Zoe Kravitz and Robert Pattinson in The Batman

(Image credit: Warner Bros.)

Catwoman Is Gone… For Now

Having played a game of “will they or won’t they” for the duration of The Batman, Selina finally pitches to her Dark Knight that he give up his fruitless cause to “save” Gotham, and follow her away to ANYWHERE else. She successfully avenged the murder of her close friend, and sees no reason to stay in the seedy hell hole. Selina thinks Bruce’s work won’t change a thing about Gotham, and his quest ultimately will be the death of him. She tells him she’s going upstate, teases a potential stop over in Bludhaven (a reference for comic book fans), and the duo kiss.

But Batman turns down her offer, and as the two ride their motorcycles back towards the city, where Batman’s iconic logo shines in the sky, Catwoman goes left and Batman turns right. He watches her in his rearview mirror until she goes up over a hill and disappears. The Cat is out of The Bat’s life… though we all know that’s only temporary. Assuming that there is more adventure to be had.    

The Riddler in The Batman

(Image credit: Warner Bros.)

The Riddler Has Made A Friend In Arkham

The Riddler knew he’d eventually get caught and sent to Arkham. It’s why he sent Batman a card saying, “See you in Hell.” But after the two have their confrontation, Riddler is disturbed to learn that he and Batman weren’t working together, as he believed, and their final target – Bruce Wayne – escaped Riddler’s wrath.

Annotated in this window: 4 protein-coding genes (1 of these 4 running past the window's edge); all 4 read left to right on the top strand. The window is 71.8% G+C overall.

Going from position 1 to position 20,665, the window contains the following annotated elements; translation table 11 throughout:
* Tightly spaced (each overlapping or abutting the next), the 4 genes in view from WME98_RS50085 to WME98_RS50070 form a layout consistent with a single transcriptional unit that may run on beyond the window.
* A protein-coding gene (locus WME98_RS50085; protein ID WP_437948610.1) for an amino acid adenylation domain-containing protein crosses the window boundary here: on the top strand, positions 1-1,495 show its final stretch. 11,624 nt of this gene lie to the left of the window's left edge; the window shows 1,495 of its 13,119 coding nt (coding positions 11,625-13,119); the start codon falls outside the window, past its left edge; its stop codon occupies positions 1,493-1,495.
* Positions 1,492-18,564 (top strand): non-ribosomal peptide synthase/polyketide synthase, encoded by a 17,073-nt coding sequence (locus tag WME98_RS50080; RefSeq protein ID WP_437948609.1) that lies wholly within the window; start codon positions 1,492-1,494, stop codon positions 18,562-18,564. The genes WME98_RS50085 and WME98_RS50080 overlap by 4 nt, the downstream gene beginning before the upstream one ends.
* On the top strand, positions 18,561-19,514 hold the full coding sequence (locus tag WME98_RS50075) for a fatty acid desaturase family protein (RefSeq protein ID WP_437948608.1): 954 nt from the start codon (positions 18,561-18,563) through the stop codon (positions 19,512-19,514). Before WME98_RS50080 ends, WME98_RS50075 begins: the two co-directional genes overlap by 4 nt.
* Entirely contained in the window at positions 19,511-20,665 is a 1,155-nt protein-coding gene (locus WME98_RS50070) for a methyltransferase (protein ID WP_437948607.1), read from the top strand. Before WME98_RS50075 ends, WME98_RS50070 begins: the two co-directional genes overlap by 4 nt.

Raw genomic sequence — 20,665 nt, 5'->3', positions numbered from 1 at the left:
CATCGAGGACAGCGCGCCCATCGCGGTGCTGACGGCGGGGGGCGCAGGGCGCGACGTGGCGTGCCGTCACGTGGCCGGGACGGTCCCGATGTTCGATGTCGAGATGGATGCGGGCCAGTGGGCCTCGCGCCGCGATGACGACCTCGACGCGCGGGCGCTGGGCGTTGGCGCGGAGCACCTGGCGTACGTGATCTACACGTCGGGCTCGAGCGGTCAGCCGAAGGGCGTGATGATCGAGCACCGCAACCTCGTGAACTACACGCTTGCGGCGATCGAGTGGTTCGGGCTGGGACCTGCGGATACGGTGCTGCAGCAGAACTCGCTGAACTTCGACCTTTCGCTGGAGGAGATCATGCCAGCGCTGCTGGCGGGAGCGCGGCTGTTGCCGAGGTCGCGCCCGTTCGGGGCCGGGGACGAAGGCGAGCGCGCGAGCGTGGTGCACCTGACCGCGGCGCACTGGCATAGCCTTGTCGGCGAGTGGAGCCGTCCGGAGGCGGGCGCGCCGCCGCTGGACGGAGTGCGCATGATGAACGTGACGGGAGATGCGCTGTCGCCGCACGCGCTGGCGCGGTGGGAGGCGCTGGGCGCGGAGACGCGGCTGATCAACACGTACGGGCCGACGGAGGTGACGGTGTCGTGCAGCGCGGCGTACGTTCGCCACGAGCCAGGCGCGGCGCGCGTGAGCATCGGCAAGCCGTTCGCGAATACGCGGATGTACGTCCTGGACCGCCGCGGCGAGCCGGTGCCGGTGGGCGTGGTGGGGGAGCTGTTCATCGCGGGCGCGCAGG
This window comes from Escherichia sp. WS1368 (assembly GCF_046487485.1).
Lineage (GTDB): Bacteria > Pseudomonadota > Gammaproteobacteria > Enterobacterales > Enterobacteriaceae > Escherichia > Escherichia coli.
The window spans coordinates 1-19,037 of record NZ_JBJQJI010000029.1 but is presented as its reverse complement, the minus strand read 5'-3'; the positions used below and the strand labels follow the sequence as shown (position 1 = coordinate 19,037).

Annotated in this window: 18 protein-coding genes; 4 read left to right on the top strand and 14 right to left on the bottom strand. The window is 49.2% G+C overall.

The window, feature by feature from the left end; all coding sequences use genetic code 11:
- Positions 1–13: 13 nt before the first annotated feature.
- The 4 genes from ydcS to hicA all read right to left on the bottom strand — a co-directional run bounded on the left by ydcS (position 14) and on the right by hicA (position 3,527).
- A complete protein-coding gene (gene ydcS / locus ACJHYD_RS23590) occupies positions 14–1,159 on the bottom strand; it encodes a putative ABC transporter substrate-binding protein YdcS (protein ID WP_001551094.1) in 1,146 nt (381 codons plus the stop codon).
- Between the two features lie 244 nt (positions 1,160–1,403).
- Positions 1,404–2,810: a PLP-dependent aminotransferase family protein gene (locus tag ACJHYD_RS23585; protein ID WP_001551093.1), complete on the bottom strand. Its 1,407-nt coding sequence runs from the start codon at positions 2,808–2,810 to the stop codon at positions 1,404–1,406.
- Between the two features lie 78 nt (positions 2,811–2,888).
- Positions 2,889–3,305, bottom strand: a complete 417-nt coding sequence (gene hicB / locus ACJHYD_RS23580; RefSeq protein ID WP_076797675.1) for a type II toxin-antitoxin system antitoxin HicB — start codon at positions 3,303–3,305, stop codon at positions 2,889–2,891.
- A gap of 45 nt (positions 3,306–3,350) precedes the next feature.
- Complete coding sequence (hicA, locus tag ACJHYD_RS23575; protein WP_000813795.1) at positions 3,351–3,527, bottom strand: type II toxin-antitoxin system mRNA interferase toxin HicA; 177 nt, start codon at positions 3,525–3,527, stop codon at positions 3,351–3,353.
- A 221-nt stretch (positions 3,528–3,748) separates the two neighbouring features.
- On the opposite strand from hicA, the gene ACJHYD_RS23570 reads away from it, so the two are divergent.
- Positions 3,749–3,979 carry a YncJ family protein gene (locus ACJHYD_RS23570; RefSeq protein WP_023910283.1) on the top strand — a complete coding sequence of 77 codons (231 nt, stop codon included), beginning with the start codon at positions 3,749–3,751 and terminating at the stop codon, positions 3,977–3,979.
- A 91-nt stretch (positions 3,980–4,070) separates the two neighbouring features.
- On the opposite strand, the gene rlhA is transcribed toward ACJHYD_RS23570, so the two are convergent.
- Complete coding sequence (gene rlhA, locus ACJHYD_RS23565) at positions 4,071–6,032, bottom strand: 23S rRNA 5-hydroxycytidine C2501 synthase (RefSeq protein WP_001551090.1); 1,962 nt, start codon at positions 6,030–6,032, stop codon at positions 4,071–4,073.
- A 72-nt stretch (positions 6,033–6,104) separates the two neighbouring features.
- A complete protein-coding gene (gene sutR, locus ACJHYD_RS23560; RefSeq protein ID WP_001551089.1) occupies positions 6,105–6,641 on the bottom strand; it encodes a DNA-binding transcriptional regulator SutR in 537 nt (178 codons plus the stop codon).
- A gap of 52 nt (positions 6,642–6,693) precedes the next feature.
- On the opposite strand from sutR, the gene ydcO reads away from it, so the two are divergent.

But a voice from a neighboring cell tells Riddler not to be too hard on himself. He might have had a bad day, but things can always turn around, and Gotham loves a comeback story. We can’t see the other convict’s face, but through a slot in the door, we can see a shock of hair, the silhouette of a bulbous nose, and what looks to be charred or damaged skin. The mysterious Arkham prisoner tells The Riddler a riddle of his own. The answer to the riddle implies that the men will be friends, and they both start laughing, tipping off the fact that the man Riddler just met will be this world’s version of The Joker (played by Eternals co-star Barry Keoghan). 

Unlike previous Batman movies, which often kill off their main antagonists – from Jack Nicholson’s Joker to Liam Neeson’s Ra’s al Ghul – The Batman leaves several worthy adversaries on the proverbial board for Robert Pattinson’s Caped Crusader to take on in potential sequels. We will have to see how The Batman does at the box office, but so long as Warner Bros. wants to continue expanding on this rich tapestry of crime and vengeance, this ending makes it clear that there are several worthy avenues down which Matt Reeves could wander. Just, stay away from Crime Alley. Nothing good happens there.

Sean O’Connell is a journalist and CinemaBlend’s Managing Editor. He's frequently found on Twitter at @Sean_OConnell. ReelBlend cohost. A movie junkie who's Infatuated with comic-book films. Helped get the Snyder Cut released, then wrote a book about it.